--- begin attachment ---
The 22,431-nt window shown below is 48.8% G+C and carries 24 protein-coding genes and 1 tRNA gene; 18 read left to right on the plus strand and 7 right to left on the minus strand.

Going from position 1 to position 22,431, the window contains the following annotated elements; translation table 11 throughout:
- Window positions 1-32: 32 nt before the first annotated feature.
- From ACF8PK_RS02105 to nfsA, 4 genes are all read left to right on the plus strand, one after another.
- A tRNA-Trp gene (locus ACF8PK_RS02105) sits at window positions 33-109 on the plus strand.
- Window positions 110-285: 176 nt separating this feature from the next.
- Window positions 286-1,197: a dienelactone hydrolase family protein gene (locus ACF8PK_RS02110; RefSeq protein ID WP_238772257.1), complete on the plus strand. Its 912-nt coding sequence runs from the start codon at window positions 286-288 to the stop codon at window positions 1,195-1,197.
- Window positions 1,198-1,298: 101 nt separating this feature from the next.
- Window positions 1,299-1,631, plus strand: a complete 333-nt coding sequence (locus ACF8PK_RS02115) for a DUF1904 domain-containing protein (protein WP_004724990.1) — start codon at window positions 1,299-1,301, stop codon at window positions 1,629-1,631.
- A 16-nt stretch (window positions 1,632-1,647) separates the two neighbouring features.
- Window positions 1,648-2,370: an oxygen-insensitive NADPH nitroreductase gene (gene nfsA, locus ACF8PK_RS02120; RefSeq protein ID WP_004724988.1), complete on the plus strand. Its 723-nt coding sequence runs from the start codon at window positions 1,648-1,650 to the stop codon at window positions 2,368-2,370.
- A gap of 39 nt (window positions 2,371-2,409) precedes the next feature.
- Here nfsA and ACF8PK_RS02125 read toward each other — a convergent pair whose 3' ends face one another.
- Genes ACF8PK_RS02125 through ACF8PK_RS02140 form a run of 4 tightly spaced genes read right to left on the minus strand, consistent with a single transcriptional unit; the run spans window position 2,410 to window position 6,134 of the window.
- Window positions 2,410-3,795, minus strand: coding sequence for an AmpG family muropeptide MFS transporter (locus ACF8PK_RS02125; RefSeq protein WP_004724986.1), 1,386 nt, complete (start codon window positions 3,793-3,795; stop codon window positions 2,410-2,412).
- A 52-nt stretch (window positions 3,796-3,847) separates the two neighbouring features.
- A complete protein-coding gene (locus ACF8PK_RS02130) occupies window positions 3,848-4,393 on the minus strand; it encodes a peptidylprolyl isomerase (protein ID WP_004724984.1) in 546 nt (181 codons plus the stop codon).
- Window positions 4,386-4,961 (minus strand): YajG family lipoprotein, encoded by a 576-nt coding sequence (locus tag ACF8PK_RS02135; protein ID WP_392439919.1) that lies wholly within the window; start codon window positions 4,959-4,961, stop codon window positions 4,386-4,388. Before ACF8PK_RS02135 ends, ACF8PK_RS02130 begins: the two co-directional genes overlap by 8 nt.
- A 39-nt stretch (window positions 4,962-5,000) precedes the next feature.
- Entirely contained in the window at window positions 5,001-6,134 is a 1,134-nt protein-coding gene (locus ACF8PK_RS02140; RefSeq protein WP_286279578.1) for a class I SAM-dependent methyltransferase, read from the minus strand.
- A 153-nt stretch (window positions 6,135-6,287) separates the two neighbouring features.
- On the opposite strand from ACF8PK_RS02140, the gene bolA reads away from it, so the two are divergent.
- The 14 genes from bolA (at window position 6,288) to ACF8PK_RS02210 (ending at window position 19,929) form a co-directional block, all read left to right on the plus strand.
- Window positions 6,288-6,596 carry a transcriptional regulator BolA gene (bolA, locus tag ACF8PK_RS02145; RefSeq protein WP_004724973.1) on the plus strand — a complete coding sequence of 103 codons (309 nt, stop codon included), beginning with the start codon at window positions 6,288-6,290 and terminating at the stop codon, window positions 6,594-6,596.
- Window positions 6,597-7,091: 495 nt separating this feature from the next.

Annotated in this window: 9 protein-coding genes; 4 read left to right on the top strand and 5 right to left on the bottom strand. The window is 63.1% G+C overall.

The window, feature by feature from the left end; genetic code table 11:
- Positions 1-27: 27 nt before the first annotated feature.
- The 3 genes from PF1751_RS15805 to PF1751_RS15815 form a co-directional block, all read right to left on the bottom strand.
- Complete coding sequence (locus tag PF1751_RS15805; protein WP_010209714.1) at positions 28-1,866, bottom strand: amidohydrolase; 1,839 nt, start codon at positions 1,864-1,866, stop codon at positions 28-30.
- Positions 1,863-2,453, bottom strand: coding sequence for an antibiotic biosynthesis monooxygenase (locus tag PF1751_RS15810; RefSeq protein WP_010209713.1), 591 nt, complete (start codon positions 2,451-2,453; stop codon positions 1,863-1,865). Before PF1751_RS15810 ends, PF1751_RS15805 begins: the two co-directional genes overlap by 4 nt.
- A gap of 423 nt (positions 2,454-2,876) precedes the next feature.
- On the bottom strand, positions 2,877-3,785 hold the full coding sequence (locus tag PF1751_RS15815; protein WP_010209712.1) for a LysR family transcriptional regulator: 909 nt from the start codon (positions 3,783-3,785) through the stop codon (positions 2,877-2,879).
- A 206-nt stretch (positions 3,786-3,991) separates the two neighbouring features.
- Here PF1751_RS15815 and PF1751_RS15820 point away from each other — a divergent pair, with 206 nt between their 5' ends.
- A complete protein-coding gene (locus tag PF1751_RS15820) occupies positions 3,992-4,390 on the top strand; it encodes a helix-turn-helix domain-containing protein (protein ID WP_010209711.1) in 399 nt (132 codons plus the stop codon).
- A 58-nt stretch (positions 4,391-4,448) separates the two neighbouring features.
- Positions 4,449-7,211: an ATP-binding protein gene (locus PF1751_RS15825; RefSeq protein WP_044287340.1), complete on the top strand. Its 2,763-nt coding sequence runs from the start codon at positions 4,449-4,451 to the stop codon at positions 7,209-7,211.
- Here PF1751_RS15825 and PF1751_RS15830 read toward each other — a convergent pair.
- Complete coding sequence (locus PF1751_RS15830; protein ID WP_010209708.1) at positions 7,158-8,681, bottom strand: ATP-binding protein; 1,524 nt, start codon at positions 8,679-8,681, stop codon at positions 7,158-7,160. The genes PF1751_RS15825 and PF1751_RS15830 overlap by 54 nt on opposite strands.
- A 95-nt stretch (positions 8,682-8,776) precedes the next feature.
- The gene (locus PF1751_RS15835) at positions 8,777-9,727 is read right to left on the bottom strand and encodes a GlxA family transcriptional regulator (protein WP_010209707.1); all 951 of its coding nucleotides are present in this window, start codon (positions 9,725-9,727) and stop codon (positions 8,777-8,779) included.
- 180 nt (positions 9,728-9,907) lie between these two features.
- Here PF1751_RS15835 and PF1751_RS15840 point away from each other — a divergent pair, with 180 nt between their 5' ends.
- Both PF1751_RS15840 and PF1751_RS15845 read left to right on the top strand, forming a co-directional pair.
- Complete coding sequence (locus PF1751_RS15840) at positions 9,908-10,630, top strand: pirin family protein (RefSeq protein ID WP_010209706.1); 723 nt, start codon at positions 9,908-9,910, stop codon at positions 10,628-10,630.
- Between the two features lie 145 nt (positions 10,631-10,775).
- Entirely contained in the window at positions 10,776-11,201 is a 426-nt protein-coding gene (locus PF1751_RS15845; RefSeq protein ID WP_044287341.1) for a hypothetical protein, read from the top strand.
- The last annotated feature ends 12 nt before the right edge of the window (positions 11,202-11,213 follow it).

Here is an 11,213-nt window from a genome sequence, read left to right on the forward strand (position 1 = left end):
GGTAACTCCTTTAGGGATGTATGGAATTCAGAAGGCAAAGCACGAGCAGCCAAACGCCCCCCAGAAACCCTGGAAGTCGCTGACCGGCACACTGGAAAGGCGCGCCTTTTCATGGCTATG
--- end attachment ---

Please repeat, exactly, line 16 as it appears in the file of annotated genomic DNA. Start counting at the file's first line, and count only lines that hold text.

- A 52-nt stretch (window positions 3,796-3,847) separates the two neighbouring features.